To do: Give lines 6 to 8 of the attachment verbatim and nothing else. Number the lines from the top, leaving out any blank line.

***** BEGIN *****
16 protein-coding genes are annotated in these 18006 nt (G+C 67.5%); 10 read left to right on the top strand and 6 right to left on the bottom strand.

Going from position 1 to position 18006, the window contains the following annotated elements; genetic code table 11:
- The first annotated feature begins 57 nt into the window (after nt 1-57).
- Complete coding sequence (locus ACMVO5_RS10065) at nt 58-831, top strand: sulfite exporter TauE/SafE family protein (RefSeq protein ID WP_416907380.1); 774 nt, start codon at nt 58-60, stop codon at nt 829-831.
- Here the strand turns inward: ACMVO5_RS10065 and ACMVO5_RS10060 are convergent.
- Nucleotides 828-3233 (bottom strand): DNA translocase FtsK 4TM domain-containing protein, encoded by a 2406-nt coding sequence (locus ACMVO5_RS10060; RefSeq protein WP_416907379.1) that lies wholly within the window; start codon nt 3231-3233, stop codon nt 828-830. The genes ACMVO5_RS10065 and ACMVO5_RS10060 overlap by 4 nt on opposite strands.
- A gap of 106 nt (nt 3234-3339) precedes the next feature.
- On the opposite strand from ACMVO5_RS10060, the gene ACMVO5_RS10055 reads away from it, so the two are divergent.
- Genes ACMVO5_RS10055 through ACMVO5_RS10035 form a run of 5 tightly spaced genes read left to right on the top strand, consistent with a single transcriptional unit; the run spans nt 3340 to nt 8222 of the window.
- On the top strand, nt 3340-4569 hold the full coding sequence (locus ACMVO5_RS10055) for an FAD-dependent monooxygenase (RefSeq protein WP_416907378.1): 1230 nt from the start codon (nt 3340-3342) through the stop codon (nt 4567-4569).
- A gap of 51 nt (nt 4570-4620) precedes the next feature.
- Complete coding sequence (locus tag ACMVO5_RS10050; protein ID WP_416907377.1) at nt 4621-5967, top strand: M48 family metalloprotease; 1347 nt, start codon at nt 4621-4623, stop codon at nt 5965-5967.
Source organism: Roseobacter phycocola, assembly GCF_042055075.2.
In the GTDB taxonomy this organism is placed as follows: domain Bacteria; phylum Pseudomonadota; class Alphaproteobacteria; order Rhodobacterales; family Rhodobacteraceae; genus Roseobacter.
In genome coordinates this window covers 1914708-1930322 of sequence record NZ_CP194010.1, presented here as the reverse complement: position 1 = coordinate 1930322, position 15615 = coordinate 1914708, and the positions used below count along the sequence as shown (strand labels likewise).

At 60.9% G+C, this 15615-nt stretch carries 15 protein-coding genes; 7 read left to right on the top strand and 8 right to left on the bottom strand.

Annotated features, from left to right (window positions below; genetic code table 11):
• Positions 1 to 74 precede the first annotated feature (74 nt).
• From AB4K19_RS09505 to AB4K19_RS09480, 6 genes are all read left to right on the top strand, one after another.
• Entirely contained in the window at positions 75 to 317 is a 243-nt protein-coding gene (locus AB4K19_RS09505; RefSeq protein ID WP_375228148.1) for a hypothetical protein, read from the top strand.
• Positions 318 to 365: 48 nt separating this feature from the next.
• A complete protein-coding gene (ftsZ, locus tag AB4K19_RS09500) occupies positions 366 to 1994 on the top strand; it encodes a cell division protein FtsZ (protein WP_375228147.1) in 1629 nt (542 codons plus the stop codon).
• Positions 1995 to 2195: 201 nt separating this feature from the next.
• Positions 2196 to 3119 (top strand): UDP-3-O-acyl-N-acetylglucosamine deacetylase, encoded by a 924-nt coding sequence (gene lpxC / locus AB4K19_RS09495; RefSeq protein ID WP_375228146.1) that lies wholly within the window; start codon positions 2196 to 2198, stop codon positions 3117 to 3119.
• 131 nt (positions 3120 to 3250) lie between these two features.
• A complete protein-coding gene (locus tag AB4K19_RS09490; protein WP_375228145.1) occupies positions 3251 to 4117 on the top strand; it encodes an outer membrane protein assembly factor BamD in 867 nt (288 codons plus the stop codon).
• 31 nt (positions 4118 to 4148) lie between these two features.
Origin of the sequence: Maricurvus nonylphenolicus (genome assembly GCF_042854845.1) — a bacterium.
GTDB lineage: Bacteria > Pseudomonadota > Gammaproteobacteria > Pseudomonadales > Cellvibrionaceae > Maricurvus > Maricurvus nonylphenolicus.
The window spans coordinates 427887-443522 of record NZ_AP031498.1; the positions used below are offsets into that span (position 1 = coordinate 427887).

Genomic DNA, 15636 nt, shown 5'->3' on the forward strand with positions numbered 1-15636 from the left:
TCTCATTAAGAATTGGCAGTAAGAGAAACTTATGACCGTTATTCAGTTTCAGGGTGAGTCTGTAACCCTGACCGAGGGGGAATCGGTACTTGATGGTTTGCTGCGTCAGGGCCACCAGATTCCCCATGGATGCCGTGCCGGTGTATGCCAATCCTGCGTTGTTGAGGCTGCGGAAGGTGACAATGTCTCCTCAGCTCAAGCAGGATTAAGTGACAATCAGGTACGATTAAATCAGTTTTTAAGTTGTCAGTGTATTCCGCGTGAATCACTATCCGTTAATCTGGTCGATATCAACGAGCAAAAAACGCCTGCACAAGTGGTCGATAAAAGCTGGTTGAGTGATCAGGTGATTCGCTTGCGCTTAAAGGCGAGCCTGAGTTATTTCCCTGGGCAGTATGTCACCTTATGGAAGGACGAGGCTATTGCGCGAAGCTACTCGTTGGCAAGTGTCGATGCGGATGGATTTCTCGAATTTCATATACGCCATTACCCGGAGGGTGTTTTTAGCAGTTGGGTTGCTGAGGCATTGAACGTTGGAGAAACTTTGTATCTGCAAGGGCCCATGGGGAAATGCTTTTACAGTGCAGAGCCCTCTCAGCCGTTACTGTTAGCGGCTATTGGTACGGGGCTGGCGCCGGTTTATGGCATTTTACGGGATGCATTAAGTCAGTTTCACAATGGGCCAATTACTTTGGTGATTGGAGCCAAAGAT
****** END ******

- Nucleotides 828-3233 (bottom strand): DNA translocase FtsK 4TM domain-containing protein, encoded by a 2406-nt coding sequence (locus ACMVO5_RS10060; RefSeq protein WP_416907379.1) that lies wholly within the window; start codon nt 3231-3233, stop codon nt 828-830. The genes ACMVO5_RS10065 and ACMVO5_RS10060 overlap by 4 nt on opposite strands.
- A gap of 106 nt (nt 3234-3339) precedes the next feature.
- On the opposite strand from ACMVO5_RS10060, the gene ACMVO5_RS10055 reads away from it, so the two are divergent.